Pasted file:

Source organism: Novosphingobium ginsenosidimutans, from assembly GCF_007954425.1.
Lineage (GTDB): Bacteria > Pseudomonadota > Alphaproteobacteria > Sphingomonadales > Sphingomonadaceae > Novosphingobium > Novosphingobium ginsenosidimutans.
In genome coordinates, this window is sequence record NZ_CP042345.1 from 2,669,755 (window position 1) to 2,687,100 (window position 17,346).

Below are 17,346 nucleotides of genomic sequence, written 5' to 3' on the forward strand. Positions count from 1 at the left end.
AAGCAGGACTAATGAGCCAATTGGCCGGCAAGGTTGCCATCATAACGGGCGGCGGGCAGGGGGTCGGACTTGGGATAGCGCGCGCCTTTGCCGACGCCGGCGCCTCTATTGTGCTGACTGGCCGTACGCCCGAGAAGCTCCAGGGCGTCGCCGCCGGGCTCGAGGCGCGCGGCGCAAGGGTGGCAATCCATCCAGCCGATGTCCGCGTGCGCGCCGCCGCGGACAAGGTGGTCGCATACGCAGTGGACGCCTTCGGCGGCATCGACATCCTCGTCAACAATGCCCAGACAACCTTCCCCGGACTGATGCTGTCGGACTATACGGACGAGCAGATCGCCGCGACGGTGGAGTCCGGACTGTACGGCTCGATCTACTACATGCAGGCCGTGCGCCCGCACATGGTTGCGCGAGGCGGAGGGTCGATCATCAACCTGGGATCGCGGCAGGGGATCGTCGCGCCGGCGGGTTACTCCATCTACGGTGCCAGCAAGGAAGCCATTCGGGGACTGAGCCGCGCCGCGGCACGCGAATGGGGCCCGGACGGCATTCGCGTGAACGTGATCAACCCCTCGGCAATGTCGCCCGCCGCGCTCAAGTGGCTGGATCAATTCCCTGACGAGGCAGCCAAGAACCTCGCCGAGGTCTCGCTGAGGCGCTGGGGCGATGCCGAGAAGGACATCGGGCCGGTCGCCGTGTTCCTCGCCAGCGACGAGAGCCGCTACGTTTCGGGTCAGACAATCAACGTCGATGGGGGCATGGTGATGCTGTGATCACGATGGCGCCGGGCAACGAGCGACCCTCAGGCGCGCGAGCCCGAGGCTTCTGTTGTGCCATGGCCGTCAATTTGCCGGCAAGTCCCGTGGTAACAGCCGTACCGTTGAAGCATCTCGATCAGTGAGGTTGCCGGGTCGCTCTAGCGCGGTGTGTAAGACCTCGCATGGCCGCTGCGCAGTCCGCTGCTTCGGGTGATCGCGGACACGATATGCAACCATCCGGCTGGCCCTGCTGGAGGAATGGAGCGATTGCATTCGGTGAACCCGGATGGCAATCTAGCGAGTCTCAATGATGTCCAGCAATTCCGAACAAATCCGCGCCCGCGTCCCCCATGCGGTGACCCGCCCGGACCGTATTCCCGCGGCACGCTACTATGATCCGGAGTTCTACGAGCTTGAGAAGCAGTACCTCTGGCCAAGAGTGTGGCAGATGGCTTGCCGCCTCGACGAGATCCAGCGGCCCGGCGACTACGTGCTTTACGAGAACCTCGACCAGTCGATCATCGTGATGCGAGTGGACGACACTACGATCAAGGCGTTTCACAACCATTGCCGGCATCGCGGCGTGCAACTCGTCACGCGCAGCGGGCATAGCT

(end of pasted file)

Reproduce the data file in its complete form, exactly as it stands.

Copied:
Source organism: Novosphingobium ginsenosidimutans, from assembly GCF_007954425.1.
Lineage (GTDB): Bacteria > Pseudomonadota > Alphaproteobacteria > Sphingomonadales > Sphingomonadaceae > Novosphingobium > Novosphingobium ginsenosidimutans.
In genome coordinates, this window is sequence record NZ_CP042345.1 from 2,669,755 (window position 1) to 2,687,100 (window position 17,346).

Below are 17,346 nucleotides of genomic sequence, written 5' to 3' on the forward strand. Positions count from 1 at the left end.
AAGCAGGACTAATGAGCCAATTGGCCGGCAAGGTTGCCATCATAACGGGCGGCGGGCAGGGGGTCGGACTTGGGATAGCGCGCGCCTTTGCCGACGCCGGCGCCTCTATTGTGCTGACTGGCCGTACGCCCGAGAAGCTCCAGGGCGTCGCCGCCGGGCTCGAGGCGCGCGGCGCAAGGGTGGCAATCCATCCAGCCGATGTCCGCGTGCGCGCCGCCGCGGACAAGGTGGTCGCATACGCAGTGGACGCCTTCGGCGGCATCGACATCCTCGTCAACAATGCCCAGACAACCTTCCCCGGACTGATGCTGTCGGACTATACGGACGAGCAGATCGCCGCGACGGTGGAGTCCGGACTGTACGGCTCGATCTACTACATGCAGGCCGTGCGCCCGCACATGGTTGCGCGAGGCGGAGGGTCGATCATCAACCTGGGATCGCGGCAGGGGATCGTCGCGCCGGCGGGTTACTCCATCTACGGTGCCAGCAAGGAAGCCATTCGGGGACTGAGCCGCGCCGCGGCACGCGAATGGGGCCCGGACGGCATTCGCGTGAACGTGATCAACCCCTCGGCAATGTCGCCCGCCGCGCTCAAGTGGCTGGATCAATTCCCTGACGAGGCAGCCAAGAACCTCGCCGAGGTCTCGCTGAGGCGCTGGGGCGATGCCGAGAAGGACATCGGGCCGGTCGCCGTGTTCCTCGCCAGCGACGAGAGCCGCTACGTTTCGGGTCAGACAATCAACGTCGATGGGGGCATGGTGATGCTGTGATCACGATGGCGCCGGGCAACGAGCGACCCTCAGGCGCGCGAGCCCGAGGCTTCTGTTGTGCCATGGCCGTCAATTTGCCGGCAAGTCCCGTGGTAACAGCCGTACCGTTGAAGCATCTCGATCAGTGAGGTTGCCGGGTCGCTCTAGCGCGGTGTGTAAGACCTCGCATGGCCGCTGCGCAGTCCGCTGCTTCGGGTGATCGCGGACACGATATGCAACCATCCGGCTGGCCCTGCTGGAGGAATGGAGCGATTGCATTCGGTGAACCCGGATGGCAATCTAGCGAGTCTCAATGATGTCCAGCAATTCCGAACAAATCCGCGCCCGCGTCCCCCATGCGGTGACCCGCCCGGACCGTATTCCCGCGGCACGCTACTATGATCCGGAGTTCTACGAGCTTGAGAAGCAGTACCTCTGGCCAAGAGTGTGGCAGATGGCTTGCCGCCTCGACGAGATCCAGCGGCCCGGCGACTACGTGCTTTACGAGAACCTCGACCAGTCGATCATCGTGATGCGAGTGGACGACACTACGATCAAGGCGTTTCACAACCATTGCCGGCATCGCGGCGTGCAACTCGTCACGCGCAGCGGGCATAGCT